Carrot halwa, gajar ka halwa, is one of those desserts that takes a simple, short list of ingredients and makes them into something special and quite unlike what you started with. This carrot pudding is rich, comforting, smooth and sweet with a lovely aromatic flavor from the cardamom. Well worth a little patience to enjoy.
Try these other dishes great for Diwali and more:
- Pumpkin halwa (a pumpkin variation on the theme)
- Paneer tikka (tasty spiced paneer skewers)
- Cauliflower pakora (tasty spiced and crisp veggie bites)
- Plus get more Indian recipes and dessert recipes in the archives.
Carrot halwa (gajar ka halwa)
- 1 lb carrots
- 6 cardamom pods
- 2 ½ cups milk whole/full fat
- 1 tablespoon butter or ghee
- ½ cup sugar or can use jaggery
- 2 tablespoon slivered almonds or chopped, roasted unsalted cashews
- 2 tablespoon raisins optional
- Peel and coarsely grate the carrots. Lightly crush the cardamom pods so that they crack open slightly but still hold the seeds inside.
- Place the carrots, milk and cardamom pods in a heavy based pot/pan, ideally relatively wide and place over a medium heat. Bring to a simmer and cook, stirring occasionally, until there is almost no liquid left. Cook over a steady simmer, reducing the heat if needed so that it doesn't burn but you want it bubbling enough so the liquid evaporates. This will take around 35-45 minutes or so, depending on the temperature, width of the pot etc. You will not need to stir much to start but will need to more as it cooks down to avoid the bottom sticking and burning.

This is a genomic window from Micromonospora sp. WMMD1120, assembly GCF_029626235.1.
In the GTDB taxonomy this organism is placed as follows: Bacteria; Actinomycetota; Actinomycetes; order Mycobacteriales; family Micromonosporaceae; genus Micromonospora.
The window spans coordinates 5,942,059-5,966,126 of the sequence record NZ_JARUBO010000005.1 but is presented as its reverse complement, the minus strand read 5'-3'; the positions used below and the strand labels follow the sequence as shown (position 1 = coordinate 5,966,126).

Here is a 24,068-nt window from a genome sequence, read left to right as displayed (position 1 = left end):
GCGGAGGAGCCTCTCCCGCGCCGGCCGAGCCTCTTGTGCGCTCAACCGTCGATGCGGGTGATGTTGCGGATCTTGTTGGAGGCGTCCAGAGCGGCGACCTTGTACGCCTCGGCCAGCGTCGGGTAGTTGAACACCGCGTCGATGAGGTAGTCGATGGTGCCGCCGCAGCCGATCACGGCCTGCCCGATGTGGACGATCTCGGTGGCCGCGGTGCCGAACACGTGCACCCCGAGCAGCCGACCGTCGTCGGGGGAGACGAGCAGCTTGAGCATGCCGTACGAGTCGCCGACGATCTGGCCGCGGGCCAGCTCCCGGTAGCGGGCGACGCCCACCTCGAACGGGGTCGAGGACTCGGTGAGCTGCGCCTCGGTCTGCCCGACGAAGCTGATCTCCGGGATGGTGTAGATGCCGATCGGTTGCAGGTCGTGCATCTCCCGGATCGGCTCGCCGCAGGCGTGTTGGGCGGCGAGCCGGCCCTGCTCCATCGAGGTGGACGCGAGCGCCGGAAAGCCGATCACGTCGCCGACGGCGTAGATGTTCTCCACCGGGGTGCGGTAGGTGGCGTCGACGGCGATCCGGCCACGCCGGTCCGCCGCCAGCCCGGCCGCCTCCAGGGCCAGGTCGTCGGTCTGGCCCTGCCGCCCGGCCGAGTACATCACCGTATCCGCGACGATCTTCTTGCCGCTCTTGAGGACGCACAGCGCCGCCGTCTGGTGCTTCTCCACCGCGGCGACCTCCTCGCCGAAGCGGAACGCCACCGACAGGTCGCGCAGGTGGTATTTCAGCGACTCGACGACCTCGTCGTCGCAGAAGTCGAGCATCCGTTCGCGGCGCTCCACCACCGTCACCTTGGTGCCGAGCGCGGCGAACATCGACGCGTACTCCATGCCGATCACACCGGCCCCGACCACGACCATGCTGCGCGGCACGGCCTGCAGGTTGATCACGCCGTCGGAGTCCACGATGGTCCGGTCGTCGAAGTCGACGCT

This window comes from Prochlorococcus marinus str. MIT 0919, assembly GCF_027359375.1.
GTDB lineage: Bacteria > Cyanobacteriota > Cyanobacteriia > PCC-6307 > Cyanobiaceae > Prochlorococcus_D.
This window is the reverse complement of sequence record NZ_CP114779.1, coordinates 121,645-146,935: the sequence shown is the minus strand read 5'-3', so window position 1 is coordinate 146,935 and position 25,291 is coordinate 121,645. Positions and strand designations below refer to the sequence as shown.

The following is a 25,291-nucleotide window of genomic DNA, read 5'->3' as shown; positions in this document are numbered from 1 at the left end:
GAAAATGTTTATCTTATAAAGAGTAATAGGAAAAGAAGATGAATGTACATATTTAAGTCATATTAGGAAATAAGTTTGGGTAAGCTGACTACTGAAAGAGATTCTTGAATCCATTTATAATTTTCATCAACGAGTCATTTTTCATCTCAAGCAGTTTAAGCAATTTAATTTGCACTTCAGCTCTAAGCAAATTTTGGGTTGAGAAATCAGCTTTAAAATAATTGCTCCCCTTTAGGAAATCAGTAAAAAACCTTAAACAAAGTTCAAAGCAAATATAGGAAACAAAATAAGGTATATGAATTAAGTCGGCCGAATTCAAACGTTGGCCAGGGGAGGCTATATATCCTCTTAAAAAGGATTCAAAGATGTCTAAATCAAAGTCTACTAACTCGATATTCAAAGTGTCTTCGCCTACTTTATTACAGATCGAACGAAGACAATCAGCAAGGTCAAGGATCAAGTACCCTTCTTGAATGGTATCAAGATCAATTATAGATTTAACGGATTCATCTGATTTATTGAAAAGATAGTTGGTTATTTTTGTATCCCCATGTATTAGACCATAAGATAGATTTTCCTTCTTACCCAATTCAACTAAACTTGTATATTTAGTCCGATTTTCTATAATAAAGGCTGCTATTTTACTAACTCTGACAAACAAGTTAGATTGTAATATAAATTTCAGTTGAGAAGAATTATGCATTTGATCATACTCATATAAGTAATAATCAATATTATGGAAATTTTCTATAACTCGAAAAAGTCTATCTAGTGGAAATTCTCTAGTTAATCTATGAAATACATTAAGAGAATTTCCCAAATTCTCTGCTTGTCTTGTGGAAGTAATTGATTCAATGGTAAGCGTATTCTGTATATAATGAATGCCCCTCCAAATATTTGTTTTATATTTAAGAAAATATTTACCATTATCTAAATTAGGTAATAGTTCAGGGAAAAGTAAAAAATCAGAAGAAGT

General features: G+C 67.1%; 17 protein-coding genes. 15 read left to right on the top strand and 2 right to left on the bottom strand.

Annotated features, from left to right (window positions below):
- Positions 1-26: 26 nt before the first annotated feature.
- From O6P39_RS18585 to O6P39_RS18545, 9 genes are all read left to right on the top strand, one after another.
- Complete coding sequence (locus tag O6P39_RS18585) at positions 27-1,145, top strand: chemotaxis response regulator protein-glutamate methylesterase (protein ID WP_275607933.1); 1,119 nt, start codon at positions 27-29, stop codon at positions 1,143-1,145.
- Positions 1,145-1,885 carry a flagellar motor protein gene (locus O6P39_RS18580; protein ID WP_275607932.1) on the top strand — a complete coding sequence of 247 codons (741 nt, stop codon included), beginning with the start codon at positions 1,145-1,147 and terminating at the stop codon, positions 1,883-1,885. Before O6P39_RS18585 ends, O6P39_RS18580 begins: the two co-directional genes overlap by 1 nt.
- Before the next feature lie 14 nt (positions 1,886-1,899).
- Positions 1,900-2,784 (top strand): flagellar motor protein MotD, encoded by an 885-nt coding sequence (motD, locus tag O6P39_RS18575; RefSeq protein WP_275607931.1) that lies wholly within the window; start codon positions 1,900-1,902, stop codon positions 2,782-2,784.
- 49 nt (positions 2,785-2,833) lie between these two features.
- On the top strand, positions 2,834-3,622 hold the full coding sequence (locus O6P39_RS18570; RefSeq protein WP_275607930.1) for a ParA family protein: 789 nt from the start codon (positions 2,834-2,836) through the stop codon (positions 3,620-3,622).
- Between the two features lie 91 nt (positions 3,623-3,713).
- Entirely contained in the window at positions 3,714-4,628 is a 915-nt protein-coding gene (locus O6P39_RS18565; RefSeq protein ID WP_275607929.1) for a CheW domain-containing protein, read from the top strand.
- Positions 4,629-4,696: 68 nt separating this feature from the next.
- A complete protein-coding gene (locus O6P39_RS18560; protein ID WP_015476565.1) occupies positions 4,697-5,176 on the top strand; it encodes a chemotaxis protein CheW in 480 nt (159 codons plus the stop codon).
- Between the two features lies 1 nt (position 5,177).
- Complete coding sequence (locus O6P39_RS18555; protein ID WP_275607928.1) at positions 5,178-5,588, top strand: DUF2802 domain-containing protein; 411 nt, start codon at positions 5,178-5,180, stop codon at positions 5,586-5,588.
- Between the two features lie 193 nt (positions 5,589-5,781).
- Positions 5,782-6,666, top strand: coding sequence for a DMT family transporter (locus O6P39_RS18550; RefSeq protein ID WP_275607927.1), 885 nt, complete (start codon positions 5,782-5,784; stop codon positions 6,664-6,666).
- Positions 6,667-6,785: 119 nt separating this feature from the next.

- Once the liquid has largely gone, add the butter or ghee and mix in. Cook a couple minutes more until the butter is absorbed and there is no liquid left.
- Now add the sugar and mix through. The mixture will become glossy as the sugar dissolves. Remove the cardamom pods at this point to avoid having them in the end dish. Cook a minute more then add the nuts and raisins, if using. Mix through and either serve warm or allow to cool if serving at room temperature.